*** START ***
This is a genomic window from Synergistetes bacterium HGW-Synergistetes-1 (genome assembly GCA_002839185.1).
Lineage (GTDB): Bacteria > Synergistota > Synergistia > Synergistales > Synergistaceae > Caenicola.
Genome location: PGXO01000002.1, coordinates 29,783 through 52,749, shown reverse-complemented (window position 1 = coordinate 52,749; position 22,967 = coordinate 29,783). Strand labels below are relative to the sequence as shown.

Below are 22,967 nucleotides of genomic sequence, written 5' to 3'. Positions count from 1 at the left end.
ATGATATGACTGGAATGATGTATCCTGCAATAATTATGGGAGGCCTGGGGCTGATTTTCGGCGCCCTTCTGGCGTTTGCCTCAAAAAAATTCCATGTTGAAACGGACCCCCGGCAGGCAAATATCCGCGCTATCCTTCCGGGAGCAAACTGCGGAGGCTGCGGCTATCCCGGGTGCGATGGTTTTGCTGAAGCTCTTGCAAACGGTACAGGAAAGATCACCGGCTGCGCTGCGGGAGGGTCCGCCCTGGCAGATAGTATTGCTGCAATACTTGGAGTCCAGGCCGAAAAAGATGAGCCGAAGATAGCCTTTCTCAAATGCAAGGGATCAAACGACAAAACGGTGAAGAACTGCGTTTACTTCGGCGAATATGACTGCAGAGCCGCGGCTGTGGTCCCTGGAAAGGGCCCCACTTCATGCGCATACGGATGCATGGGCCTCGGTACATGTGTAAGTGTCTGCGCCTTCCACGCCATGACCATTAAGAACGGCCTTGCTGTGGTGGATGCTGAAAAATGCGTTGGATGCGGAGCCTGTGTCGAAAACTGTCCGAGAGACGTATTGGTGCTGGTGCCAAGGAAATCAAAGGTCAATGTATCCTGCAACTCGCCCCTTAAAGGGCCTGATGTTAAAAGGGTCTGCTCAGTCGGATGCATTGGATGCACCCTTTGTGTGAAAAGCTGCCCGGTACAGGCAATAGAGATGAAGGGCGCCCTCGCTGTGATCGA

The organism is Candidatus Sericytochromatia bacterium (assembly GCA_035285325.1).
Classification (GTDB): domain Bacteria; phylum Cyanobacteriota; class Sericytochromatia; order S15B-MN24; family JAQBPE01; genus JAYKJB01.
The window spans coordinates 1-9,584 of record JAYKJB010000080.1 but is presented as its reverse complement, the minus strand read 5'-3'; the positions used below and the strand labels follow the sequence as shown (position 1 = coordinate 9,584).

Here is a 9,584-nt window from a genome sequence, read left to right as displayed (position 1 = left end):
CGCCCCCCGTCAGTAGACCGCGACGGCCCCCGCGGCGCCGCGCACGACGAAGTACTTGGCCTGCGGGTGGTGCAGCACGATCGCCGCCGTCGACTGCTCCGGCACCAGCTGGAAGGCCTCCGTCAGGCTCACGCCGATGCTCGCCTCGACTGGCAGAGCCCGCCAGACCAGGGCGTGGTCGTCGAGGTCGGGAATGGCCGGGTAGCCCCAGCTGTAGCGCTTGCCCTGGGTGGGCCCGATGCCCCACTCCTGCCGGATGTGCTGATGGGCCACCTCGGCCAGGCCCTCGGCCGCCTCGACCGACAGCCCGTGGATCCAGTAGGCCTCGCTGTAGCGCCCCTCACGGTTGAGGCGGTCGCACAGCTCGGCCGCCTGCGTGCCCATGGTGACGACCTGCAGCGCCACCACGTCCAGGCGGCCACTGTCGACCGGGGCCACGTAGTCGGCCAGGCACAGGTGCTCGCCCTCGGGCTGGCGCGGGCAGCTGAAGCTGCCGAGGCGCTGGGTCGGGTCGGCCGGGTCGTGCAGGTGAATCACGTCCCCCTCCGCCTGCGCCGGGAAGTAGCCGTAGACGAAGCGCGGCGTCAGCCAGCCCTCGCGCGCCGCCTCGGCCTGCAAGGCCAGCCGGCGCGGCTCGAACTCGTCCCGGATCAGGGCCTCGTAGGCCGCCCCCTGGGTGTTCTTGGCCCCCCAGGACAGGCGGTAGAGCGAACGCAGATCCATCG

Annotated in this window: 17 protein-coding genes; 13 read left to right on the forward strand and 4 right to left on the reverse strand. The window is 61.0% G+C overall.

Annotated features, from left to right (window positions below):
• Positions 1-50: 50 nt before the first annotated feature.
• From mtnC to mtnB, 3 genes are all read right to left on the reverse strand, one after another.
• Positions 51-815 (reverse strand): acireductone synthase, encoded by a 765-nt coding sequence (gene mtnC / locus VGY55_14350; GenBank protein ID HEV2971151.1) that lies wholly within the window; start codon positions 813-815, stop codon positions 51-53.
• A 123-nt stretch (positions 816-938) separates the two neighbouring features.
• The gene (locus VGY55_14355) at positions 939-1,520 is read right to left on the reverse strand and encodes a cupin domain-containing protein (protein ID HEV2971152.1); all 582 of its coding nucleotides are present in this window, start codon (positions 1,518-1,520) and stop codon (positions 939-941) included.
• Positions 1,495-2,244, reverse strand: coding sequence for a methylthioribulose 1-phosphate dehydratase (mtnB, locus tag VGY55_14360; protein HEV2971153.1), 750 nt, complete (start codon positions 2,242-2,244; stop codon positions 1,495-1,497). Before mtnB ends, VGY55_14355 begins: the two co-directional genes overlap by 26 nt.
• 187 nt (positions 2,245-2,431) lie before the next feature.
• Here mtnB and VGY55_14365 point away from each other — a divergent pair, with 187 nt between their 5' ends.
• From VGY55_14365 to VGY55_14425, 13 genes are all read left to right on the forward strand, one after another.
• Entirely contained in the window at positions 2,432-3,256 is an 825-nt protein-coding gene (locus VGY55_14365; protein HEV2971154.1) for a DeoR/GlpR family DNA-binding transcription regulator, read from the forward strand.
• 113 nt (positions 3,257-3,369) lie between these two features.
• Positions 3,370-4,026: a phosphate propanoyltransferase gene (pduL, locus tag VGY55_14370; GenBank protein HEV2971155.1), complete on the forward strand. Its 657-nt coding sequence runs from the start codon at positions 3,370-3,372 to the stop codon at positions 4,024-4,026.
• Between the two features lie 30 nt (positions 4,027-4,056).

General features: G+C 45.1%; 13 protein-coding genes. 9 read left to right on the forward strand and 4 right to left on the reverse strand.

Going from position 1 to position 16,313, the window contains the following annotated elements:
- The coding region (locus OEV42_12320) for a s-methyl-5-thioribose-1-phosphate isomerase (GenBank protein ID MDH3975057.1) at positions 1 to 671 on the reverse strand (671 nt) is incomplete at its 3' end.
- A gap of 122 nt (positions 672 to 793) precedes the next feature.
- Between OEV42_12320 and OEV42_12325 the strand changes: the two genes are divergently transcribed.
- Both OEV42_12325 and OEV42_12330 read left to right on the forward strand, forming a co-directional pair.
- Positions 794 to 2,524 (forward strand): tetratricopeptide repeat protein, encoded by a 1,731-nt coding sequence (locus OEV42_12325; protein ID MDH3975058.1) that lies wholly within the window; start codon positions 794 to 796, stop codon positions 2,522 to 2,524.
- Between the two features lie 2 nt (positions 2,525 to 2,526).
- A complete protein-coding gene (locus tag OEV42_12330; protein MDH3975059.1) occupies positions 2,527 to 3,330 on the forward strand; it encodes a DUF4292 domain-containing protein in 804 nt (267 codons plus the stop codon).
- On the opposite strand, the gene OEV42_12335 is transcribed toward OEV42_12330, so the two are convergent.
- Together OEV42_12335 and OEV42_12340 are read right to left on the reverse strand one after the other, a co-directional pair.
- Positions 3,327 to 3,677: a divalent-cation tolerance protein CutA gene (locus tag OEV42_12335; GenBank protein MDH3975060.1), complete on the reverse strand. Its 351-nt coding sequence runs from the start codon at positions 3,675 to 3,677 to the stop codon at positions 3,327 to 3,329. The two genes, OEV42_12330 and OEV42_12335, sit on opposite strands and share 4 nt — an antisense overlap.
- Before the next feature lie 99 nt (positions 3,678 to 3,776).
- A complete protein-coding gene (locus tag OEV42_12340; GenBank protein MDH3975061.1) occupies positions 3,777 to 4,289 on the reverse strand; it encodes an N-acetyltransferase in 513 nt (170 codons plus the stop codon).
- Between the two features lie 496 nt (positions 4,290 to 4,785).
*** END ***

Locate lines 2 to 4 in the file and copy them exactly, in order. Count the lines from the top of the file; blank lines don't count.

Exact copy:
Lineage (GTDB): Bacteria > Synergistota > Synergistia > Synergistales > Synergistaceae > Caenicola.
Genome location: PGXO01000002.1, coordinates 29,783 through 52,749, shown reverse-complemented (window position 1 = coordinate 52,749; position 22,967 = coordinate 29,783). Strand labels below are relative to the sequence as shown.

Below are 22,967 nucleotides of genomic sequence, written 5' to 3'. Positions count from 1 at the left end.